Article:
Sorry about that but I did say from the Map-Resolver perspective. That is, the node that receives Map-Requests from good acting ITRs/RTRs as well as bad actors. “You” are the good and bad actors where we can’t tell one from the other (other than good actors follow the spec in rate-limiting the Map-Requests they send).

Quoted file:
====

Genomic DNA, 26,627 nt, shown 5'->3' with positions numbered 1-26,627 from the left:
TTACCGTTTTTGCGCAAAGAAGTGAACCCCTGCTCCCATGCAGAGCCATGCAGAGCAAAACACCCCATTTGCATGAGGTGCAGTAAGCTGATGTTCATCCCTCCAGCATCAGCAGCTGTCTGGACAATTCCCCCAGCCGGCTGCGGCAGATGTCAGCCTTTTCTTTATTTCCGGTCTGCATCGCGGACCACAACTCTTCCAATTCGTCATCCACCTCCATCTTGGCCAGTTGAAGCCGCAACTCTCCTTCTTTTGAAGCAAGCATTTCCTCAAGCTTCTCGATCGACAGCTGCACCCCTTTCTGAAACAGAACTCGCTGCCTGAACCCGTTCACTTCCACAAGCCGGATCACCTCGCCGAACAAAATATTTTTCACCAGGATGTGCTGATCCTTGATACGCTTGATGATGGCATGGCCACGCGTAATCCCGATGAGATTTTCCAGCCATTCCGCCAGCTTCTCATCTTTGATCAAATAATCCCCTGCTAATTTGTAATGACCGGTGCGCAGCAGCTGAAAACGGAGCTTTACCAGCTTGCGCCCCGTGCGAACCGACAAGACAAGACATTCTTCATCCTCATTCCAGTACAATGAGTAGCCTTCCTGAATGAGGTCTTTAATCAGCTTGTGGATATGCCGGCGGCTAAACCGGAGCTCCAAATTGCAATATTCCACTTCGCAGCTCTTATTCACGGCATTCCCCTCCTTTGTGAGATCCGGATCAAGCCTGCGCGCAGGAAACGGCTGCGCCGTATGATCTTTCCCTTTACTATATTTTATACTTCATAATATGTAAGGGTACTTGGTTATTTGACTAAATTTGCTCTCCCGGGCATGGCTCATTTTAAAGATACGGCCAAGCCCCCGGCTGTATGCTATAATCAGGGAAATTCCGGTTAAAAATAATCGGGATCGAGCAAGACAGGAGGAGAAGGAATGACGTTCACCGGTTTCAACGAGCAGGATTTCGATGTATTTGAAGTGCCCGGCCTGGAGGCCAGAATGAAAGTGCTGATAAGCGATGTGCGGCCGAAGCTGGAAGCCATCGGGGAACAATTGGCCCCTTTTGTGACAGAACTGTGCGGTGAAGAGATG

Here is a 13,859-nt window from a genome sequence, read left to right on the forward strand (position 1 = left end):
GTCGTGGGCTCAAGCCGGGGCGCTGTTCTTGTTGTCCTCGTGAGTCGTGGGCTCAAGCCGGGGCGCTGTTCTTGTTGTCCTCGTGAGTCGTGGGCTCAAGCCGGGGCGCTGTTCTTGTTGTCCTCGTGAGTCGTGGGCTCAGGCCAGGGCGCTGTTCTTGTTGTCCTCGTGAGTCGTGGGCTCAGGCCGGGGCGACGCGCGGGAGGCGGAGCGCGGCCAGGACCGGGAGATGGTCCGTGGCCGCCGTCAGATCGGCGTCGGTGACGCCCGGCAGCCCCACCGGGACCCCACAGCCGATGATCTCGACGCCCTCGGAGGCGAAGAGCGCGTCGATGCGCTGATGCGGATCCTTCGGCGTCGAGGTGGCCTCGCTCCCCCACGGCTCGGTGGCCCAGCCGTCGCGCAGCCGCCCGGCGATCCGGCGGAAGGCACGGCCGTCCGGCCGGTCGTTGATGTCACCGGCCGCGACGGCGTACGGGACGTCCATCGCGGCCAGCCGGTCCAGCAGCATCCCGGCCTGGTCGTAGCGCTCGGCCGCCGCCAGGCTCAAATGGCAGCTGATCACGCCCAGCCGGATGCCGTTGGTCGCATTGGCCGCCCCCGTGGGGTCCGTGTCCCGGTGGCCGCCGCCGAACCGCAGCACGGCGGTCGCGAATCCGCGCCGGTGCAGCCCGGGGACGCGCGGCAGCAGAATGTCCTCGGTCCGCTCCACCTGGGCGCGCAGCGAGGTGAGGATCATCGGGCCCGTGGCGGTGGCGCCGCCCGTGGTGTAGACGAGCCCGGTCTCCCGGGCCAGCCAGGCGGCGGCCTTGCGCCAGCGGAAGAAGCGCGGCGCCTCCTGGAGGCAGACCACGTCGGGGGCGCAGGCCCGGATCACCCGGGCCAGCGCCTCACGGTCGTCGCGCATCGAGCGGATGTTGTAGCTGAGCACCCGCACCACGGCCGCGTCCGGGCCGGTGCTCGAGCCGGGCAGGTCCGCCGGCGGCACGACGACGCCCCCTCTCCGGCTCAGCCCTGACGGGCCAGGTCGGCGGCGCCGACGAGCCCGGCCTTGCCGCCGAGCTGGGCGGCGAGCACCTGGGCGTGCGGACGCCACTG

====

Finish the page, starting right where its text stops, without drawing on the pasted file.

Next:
Better? The “too …” depends on bandwidth and processing power into and in the map-resolver. No normative description yet. Just ideas that I have been talking to people about. Dave Meyer has thought about this and how ML can help tell us when we have deviated from a baseline of “normal behavior”. So we can go into frequency-hopping mode when we deviate by %x. Dino > On Mar 16, 2018, at 10:58 AM, Tom Herbert <t...@quantonium.net> wrote: > > On Fri, Mar 16, 2018 at 10:38 AM, Dino Farinacci <farina...@gmail.com> wrote: >>> Attackers don't typically set the evil bit in packets and will >>> otherwise try to make their packets indistiguishable from legitimate >>> traffic. Can you provide a reference to a specific solution with an >>> algorithm that is able separate the bad packets from the good packets >>> wrt the cache. >> >> All you can really do to solve this problem is (from the perspective of a >> LISP Map-Resolver): >> >> (1) You sent a request for an EID too often, I’m dropping future requets >> from you. >> >> (2) You sent a request for any EID too often, I’m dropping future requests >> from you. >> >> (3) I am getting too many requests for an EID from many sources, start >> dropping them. >> >> (4) I am getting too many requests on this specific map-resolver address, >> I’m going to deconfigure it. If its an anycast-address, the requests will >> start going to the next closest map-resolver. >> >> (5) I am getting too many requests on this specific map-resolver address, >> I’m going to deconfigure it. If it is not an anycast-address, packets are >> dropped by my penultimate hop. Good actors know other map-resolvers to send >> to, to get their requests resolved. >> >> (6) Do (4) and (5) by withdrawing the route from BGP. So the high-rate of >> requests get dropped closer to the bad actors. >> >> In (4)-(6), I have referred to this as “solving DoS attacks with >> frequency-hopping techniques”. And I was thinking of doing it *with no >> signalling*. So good actors have to be robust to send to other >> map-resolvers, either serially or in parallel. >> >> Comments? >> > Dino, > > I'm pretty confused by who "I" is, who "you" is, as well as what > constitutes "too often" or "too many requests". Is there a normative > descirption of this algorithm we can look at? > > Thanks, > Tom > >> Dino >> >> >> >> _______________________________________________ lisp mailing list email@example.com https://www.ietf.org/mailman/listinfo/lisp